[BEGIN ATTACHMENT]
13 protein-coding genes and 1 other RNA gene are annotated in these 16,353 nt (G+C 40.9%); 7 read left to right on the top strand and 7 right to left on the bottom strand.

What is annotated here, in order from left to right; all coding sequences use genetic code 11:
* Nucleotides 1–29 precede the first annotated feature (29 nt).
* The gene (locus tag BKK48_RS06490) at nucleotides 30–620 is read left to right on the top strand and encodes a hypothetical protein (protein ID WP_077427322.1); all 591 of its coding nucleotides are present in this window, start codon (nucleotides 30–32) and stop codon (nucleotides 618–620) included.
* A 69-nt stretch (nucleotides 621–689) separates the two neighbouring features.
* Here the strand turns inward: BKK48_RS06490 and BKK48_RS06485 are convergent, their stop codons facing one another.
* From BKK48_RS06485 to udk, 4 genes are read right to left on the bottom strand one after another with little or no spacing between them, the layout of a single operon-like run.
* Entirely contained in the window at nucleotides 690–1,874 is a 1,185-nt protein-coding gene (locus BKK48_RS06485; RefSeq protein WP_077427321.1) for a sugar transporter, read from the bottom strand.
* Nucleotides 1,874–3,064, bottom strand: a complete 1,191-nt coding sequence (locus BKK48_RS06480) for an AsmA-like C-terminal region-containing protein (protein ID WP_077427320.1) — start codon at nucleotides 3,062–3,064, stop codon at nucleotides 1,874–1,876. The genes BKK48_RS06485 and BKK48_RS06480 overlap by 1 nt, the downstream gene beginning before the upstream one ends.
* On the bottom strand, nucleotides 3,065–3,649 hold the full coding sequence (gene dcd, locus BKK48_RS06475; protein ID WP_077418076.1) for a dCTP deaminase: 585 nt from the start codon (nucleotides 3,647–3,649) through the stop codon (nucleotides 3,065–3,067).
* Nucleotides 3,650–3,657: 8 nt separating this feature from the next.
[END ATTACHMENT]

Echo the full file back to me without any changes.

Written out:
13 protein-coding genes and 1 other RNA gene are annotated in these 16,353 nt (G+C 40.9%); 7 read left to right on the top strand and 7 right to left on the bottom strand.

What is annotated here, in order from left to right; all coding sequences use genetic code 11:
* Nucleotides 1–29 precede the first annotated feature (29 nt).
* The gene (locus tag BKK48_RS06490) at nucleotides 30–620 is read left to right on the top strand and encodes a hypothetical protein (protein ID WP_077427322.1); all 591 of its coding nucleotides are present in this window, start codon (nucleotides 30–32) and stop codon (nucleotides 618–620) included.
* A 69-nt stretch (nucleotides 621–689) separates the two neighbouring features.
* Here the strand turns inward: BKK48_RS06490 and BKK48_RS06485 are convergent, their stop codons facing one another.
* From BKK48_RS06485 to udk, 4 genes are read right to left on the bottom strand one after another with little or no spacing between them, the layout of a single operon-like run.
* Entirely contained in the window at nucleotides 690–1,874 is a 1,185-nt protein-coding gene (locus BKK48_RS06485; RefSeq protein WP_077427321.1) for a sugar transporter, read from the bottom strand.
* Nucleotides 1,874–3,064, bottom strand: a complete 1,191-nt coding sequence (locus BKK48_RS06480) for an AsmA-like C-terminal region-containing protein (protein ID WP_077427320.1) — start codon at nucleotides 3,062–3,064, stop codon at nucleotides 1,874–1,876. The genes BKK48_RS06485 and BKK48_RS06480 overlap by 1 nt, the downstream gene beginning before the upstream one ends.
* On the bottom strand, nucleotides 3,065–3,649 hold the full coding sequence (gene dcd, locus BKK48_RS06475; protein ID WP_077418076.1) for a dCTP deaminase: 585 nt from the start codon (nucleotides 3,647–3,649) through the stop codon (nucleotides 3,065–3,067).
* Nucleotides 3,650–3,657: 8 nt separating this feature from the next.